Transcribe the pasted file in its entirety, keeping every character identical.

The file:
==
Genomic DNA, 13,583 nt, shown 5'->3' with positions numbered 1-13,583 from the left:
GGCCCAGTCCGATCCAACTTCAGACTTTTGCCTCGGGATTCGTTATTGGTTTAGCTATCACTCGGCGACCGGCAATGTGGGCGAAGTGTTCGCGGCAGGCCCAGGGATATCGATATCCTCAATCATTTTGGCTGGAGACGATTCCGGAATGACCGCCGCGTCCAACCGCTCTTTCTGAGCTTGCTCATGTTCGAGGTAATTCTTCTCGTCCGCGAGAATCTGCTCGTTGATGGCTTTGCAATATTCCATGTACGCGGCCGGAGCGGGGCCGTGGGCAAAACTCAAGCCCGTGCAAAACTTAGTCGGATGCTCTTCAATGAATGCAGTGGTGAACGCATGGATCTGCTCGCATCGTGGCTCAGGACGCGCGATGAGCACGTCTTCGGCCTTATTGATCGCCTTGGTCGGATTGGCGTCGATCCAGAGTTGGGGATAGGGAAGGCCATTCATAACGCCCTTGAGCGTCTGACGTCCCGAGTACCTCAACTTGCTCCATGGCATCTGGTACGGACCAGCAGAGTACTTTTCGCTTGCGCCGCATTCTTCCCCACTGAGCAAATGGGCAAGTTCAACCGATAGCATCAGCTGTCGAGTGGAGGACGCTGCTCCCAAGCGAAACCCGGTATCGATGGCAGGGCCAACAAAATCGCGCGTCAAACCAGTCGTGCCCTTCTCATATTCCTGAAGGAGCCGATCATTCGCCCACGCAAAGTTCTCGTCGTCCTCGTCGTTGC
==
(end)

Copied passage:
Genomic DNA, 13,583 nt, shown 5'->3' with positions numbered 1-13,583 from the left:
GGCCCAGTCCGATCCAACTTCAGACTTTTGCCTCGGGATTCGTTATTGGTTTAGCTATCACTCGGCGACCGGCAATGTGGGCGAAGTGTTCGCGGCAGGCCCAGGGATATCGATATCCTCAATCATTTTGGCTGGAGACGATTCCGGAATGACCGCCGCGTCCAACCGCTCTTTCTGAGCTTGCTCATGTTCGAGGTAATTCTTCTCGTCCGCGAGAATCTGCTCGTTGATGGCTTTGCAATATTCCATGTACGCGGCCGGAGCGGGGCCGTGGGCAAAACTCAAGCCCGTGCAAAACTTAGTCGGATGCTCTTCAATGAATGCAGTGGTGAACGCATGGATCTGCTCGCATCGTGGCTCAGGACGCGCGATGAGCACGTCTTCGGCCTTATTGATCGCCTTGGTCGGATTGGCGTCGATCCAGAGTTGGGGATAGGGAAGGCCATTCATAACGCCCTTGAGCGTCTGACGTCCCGAGTACCTCAACTTGCTCCATGGCATCTGGTACGGACCAGCAGAGTACTTTTCGCTTGCGCCGCATTCTTCCCCACTGAGCAAATGGGCAAGTTCAACCGATAGCATCAGCTGTCGAGTGGAGGACGCTGCTCCCAAGCGAAACCCGGTATCGATGGCAGGGCCAACAAAATCGCGCGTCAAACCAGTCGTGCCCTTCTCATATTCCTGAAGGAGCCGATCATTCGCCCACGCAAAGTTCTCGTCGTCCTCGTCGTTGC